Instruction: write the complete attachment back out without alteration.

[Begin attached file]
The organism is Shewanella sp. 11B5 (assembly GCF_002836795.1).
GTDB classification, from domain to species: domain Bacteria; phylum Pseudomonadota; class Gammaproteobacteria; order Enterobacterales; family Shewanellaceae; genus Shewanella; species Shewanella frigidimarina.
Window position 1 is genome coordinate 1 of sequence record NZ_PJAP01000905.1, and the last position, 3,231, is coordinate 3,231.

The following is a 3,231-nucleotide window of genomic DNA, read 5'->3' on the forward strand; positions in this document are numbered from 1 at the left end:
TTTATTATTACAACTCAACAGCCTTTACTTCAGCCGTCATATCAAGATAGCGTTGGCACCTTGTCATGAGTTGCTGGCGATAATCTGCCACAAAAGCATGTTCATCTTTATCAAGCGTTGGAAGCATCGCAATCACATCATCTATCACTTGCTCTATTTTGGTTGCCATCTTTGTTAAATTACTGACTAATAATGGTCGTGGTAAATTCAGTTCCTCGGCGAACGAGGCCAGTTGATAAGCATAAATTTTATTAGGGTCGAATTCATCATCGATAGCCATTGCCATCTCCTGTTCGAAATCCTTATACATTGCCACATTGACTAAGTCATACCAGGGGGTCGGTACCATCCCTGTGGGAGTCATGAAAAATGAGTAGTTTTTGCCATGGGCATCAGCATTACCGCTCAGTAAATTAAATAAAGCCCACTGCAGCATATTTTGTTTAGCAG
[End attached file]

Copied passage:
The organism is Shewanella sp. 11B5 (assembly GCF_002836795.1).
GTDB classification, from domain to species: domain Bacteria; phylum Pseudomonadota; class Gammaproteobacteria; order Enterobacterales; family Shewanellaceae; genus Shewanella; species Shewanella frigidimarina.
Window position 1 is genome coordinate 1 of sequence record NZ_PJAP01000905.1, and the last position, 3,231, is coordinate 3,231.

The following is a 3,231-nucleotide window of genomic DNA, read 5'->3' on the forward strand; positions in this document are numbered from 1 at the left end:
TTTATTATTACAACTCAACAGCCTTTACTTCAGCCGTCATATCAAGATAGCGTTGGCACCTTGTCATGAGTTGCTGGCGATAATCTGCCACAAAAGCATGTTCATCTTTATCAAGCGTTGGAAGCATCGCAATCACATCATCTATCACTTGCTCTATTTTGGTTGCCATCTTTGTTAAATTACTGACTAATAATGGTCGTGGTAAATTCAGTTCCTCGGCGAACGAGGCCAGTTGATAAGCATAAATTTTATTAGGGTCGAATTCATCATCGATAGCCATTGCCATCTCCTGTTCGAAATCCTTATACATTGCCACATTGACTAAGTCATACCAGGGGGTCGGTACCATCCCTGTGGGAGTCATGAAAAATGAGTAGTTTTTGCCATGGGCATCAGCATTACCGCTCAGTAAATTAAATAAAGCCCACTGCAGCATATTTTGTTTAGCAG